Foreign involvement triggers instability in Eastern Mediterranean

MUSTAFA KIRIKÇIOĞLU @MKirikcioglu
ANTALYA
Published 22.11.2019 18:40

The engagement of international actors in the Eastern Mediterranean and provoking an armament race among regional countries increase the risk of instability in the region, experts at a security conference said Friday.

Speaking at the International Security Symposium, organized by the Turkish Police Academy, professor Mesut Hakkı Caşın, the head of the International Relations Department at İstinye University, said the U.S., Russia and China have increased their activities in the Eastern Mediterranean with their own presence and through regional alliances. He added that they are also provoking rifts to create an arms race.

"The U.S. has established intense cooperation with Greece and the Greek Cypriot Administration of Southern Cyprus while Russia has returned to the area with its involvement in the Syrian civil war. We also have China quietly carrying out its activities," Caşın noted.

In June, a Senate Foreign Relations Committee legislation, sponsored by Democrat Bob Menendez, passed the Eastern Mediterranean Security and Energy Partnership Act, which intends to "update the U.S.' strategy in the Eastern Mediterranean to meet new challenges and opportunities." Regarding the act, Menendez said, "Israel, Greece and [Greek] Cyprus are key partners of the U.S."

"This alliance tries to corner Turkey at its shores. However, Turkey will defend its rights emanating from international laws," Caşın said.

Speaking on the issue, Nurşin Ateşoğlu Güney, an academic from Bahçeşehir University, said 44 counties have a naval presence in the Eastern Mediterranean. She noted that the intervention of international actors fuel instability, not only in the region but also in the Middle East.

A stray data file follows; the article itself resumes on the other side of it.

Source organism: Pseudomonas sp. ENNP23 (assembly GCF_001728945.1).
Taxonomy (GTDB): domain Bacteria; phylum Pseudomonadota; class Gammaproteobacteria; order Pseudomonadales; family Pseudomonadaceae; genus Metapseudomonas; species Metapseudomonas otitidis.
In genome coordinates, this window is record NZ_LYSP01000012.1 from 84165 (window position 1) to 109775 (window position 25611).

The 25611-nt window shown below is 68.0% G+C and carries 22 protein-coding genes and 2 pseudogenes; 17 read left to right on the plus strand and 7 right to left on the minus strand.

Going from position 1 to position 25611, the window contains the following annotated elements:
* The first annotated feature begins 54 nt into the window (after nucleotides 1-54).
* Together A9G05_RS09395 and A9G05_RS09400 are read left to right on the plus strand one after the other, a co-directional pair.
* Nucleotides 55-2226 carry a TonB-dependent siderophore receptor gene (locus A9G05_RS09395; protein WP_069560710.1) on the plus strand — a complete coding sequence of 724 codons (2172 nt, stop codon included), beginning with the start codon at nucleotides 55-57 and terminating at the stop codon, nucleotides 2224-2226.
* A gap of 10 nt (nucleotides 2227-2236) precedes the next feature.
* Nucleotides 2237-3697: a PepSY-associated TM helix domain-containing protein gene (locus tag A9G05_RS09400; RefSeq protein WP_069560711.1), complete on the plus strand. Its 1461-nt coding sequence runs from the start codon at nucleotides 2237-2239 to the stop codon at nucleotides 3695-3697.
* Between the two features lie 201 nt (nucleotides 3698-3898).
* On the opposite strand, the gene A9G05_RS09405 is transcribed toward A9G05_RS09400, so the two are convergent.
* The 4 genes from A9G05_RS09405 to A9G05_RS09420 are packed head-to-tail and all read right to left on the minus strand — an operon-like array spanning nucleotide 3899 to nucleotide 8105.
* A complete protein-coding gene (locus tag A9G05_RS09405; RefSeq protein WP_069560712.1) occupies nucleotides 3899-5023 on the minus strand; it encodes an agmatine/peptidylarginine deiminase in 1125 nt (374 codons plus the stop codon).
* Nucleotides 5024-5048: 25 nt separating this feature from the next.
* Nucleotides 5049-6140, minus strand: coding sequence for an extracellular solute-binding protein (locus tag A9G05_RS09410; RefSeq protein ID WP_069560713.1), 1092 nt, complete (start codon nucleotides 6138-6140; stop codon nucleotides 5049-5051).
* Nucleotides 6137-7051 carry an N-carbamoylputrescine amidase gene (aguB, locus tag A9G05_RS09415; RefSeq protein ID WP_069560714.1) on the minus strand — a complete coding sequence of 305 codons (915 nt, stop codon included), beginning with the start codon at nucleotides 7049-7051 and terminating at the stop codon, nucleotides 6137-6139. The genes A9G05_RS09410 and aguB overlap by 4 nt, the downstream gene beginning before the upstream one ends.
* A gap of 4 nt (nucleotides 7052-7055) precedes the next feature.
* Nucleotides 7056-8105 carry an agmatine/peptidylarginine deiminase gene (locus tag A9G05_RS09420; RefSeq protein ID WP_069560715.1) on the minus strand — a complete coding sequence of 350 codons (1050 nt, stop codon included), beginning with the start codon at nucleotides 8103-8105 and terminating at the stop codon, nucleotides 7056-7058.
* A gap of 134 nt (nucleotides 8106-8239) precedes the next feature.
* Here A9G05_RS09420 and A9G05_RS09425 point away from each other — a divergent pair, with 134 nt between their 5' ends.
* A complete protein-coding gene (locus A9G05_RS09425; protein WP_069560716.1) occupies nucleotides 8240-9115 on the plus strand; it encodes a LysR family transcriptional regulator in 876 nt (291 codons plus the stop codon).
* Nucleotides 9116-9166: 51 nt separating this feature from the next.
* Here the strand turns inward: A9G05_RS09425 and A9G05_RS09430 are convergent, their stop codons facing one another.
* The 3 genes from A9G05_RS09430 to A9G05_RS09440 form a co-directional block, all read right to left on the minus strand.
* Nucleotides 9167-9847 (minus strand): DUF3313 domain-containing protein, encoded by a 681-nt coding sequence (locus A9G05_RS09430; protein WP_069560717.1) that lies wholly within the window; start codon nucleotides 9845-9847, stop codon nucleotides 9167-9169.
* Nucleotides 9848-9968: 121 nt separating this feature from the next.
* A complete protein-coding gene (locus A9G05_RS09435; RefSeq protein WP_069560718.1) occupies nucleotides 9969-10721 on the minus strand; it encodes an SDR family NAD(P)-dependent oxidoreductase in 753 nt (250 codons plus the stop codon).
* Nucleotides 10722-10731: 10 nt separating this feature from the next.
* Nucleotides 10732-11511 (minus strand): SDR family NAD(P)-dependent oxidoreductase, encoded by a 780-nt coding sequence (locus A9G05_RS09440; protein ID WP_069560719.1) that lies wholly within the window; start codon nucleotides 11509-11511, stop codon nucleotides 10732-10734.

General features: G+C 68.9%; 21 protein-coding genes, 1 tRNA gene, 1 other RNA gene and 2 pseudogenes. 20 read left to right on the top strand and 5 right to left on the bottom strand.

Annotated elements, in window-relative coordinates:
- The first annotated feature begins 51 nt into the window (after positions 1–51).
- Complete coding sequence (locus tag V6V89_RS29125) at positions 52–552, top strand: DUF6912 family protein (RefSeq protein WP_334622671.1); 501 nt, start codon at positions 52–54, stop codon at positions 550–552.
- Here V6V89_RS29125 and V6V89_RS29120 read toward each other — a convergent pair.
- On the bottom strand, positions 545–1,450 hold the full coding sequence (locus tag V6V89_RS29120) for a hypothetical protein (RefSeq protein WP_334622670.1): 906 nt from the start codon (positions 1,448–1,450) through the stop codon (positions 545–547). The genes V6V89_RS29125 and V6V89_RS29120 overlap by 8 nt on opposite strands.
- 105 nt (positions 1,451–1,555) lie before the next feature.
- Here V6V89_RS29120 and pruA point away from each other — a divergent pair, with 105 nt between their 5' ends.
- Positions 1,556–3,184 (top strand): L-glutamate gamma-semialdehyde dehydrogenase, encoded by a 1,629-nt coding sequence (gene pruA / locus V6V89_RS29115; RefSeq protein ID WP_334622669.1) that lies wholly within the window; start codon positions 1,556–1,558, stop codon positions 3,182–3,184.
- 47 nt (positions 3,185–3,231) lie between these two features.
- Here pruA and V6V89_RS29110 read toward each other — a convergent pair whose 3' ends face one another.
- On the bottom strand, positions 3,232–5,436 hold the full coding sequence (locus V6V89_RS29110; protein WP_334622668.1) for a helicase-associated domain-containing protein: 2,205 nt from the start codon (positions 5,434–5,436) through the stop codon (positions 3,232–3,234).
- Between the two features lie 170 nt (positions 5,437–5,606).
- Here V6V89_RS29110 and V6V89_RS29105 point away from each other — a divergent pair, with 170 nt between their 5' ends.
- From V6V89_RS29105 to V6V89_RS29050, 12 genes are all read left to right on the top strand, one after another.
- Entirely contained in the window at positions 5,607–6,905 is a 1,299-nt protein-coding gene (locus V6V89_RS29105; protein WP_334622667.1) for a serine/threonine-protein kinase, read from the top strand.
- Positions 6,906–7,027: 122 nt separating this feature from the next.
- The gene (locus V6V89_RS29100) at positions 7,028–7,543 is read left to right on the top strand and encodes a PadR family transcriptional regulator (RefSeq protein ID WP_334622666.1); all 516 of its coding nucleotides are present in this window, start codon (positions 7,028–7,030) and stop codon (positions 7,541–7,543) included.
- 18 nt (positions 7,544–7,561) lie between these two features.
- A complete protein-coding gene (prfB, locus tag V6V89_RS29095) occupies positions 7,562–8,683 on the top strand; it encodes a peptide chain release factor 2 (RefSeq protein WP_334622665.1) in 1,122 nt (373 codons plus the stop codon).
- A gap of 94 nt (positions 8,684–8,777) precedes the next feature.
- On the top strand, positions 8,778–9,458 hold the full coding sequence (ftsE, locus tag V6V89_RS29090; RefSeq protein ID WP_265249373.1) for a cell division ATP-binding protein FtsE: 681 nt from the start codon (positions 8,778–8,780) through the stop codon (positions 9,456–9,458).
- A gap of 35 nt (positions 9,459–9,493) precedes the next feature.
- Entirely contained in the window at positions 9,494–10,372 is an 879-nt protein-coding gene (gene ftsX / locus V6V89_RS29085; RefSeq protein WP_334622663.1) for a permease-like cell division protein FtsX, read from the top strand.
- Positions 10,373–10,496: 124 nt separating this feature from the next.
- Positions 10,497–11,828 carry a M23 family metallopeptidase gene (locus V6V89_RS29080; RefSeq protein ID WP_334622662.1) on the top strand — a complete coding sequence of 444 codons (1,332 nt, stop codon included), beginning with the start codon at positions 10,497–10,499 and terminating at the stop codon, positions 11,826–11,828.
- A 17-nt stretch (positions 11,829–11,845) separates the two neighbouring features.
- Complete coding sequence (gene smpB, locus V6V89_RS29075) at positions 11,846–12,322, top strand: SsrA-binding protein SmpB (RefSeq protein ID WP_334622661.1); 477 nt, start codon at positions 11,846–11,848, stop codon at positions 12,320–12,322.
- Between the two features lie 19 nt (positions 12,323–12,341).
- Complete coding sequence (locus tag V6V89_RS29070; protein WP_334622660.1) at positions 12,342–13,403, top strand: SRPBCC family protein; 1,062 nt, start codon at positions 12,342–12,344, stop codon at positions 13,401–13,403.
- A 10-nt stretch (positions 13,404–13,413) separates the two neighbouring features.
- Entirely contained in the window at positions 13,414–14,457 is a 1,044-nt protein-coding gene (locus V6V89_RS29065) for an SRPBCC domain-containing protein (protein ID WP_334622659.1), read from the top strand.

"The Arab League and the Organisation of Islamic Cooperation (OIC) are incapable of bringing stability in the region. Also, no regional countries have the competence to lead, which also protracts the uncertainty," she said.

Güney added that the EU's supportive stance toward Greek Cyprus by disregarding the rights of the Turkish Republic of Northern Cyprus (TRNC) also doesn't contribute to the solution of the issue. Greek Cyprus unilaterally declared a total of 13 so-called parcels in the Eastern Mediterranean as its Exclusive Economic Zone (EEZ) and allowed international oil and drilling companies to operate in these areas, which are anticipated to hold rich hydrocarbon reserves.

Turkey has consistently contested the Greek Cypriot administration's unilateral drilling in the Eastern Mediterranean, asserting that the TRNC also has rights to the resources in the area.

The unilaterally declared EEZ of the Greek Cypriot administration violates part of Turkey's shelf, particularly in Blocks 1, 4, 5, 6 and 7.

Stressing that increasing destabilization, legal discord regarding energy areas and immigration are posing significant security threats in the region, Mehmet Şahin, an academic at Turkish Police Academy, said the recent process could be interpreted as the "Middle Easternization of the Eastern Mediterranean.

"We have more failed states, increasing military presence and new alliances in the region. The region has been engulfed by instability," he said.

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